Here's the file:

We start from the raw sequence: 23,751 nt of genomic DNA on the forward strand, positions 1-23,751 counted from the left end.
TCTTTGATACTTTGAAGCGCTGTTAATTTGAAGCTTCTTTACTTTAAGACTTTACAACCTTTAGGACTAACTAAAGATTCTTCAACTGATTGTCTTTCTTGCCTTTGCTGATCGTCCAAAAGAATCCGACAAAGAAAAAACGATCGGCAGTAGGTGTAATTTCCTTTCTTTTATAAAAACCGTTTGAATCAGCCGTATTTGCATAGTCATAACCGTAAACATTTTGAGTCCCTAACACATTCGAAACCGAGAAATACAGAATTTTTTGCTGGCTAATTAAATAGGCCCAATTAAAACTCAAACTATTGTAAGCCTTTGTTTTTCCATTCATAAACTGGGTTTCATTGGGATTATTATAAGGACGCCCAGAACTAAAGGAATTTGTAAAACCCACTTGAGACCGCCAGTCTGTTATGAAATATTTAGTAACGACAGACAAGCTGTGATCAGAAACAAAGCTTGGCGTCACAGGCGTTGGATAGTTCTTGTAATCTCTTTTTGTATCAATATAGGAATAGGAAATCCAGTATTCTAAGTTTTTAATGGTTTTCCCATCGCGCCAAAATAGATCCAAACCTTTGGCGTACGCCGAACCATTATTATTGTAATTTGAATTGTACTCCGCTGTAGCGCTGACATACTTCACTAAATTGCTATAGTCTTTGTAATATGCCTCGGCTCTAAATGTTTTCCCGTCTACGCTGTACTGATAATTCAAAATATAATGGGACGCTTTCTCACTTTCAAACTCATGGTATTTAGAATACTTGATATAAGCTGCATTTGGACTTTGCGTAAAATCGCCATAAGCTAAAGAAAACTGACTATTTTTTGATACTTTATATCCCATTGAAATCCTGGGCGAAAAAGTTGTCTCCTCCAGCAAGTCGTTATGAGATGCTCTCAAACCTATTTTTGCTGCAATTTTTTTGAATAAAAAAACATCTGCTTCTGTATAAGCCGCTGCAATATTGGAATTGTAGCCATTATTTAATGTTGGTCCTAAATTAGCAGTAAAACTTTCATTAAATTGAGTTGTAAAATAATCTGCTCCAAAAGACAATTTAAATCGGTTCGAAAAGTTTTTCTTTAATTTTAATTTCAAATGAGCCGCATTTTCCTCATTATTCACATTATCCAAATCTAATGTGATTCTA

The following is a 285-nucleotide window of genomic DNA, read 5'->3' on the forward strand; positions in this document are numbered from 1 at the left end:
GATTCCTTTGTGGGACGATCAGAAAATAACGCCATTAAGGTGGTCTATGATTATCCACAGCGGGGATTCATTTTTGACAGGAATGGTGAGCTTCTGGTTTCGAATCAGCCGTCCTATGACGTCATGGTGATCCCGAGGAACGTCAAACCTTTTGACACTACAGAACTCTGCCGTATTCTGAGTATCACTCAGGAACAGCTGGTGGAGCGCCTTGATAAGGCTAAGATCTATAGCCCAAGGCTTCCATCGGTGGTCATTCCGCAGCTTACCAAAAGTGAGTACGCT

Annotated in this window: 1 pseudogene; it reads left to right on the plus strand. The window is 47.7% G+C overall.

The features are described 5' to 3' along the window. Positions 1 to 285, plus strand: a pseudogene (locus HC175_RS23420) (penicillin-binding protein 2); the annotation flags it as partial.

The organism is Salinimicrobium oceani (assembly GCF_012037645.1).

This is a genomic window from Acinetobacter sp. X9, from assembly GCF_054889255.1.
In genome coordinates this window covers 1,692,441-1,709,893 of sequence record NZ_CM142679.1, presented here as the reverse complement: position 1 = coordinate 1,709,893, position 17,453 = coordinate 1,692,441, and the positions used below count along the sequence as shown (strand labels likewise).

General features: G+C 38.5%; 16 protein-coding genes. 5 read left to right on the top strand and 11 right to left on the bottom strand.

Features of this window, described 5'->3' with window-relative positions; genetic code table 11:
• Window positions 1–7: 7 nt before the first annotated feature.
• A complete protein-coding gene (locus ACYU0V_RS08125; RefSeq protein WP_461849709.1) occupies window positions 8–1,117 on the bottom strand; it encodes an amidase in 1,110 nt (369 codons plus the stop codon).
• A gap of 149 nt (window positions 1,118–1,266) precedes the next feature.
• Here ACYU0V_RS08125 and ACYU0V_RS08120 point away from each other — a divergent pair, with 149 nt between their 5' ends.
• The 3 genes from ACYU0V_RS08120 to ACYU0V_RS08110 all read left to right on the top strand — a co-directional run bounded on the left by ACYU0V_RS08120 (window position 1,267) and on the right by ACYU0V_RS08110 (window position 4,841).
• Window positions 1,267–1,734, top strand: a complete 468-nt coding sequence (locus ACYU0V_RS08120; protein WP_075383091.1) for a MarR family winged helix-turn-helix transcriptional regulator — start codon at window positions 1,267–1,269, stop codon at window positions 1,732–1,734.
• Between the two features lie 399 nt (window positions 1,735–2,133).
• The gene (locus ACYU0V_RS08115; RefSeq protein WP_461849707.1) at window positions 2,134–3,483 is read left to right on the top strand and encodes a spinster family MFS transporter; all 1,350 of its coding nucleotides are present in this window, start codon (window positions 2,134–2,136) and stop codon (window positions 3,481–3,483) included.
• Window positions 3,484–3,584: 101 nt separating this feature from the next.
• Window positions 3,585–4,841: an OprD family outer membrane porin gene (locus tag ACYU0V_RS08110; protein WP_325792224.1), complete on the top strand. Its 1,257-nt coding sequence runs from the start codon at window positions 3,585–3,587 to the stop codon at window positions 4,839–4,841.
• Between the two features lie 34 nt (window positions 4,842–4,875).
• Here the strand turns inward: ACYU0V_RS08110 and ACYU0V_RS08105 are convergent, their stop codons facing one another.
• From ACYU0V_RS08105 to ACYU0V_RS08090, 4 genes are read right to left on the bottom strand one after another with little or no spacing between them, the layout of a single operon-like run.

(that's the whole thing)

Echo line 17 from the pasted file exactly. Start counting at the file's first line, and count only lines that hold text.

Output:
• Window positions 1,267–1,734, top strand: a complete 468-nt coding sequence (locus ACYU0V_RS08120; protein WP_075383091.1) for a MarR family winged helix-turn-helix transcriptional regulator — start codon at window positions 1,267–1,269, stop codon at window positions 1,732–1,734.